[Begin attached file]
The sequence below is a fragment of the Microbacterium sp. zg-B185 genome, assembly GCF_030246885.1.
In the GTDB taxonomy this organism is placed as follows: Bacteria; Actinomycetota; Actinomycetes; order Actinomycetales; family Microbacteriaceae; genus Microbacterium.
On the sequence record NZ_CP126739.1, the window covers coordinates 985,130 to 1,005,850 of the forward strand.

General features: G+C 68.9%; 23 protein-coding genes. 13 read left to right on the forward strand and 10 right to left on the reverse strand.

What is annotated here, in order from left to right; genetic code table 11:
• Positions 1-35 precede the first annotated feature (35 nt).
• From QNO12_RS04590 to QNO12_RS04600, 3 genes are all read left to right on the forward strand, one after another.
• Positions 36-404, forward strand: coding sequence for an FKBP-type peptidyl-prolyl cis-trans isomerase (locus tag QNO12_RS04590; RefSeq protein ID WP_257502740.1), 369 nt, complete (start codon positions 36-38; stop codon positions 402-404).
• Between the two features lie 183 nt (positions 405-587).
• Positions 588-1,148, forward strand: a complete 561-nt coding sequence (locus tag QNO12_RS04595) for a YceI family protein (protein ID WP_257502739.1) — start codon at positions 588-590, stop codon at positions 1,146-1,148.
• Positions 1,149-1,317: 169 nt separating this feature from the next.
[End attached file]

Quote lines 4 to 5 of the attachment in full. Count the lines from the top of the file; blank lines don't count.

General features: G+C 68.9%; 23 protein-coding genes. 13 read left to right on the forward strand and 10 right to left on the reverse strand.

What is annotated here, in order from left to right; genetic code table 11: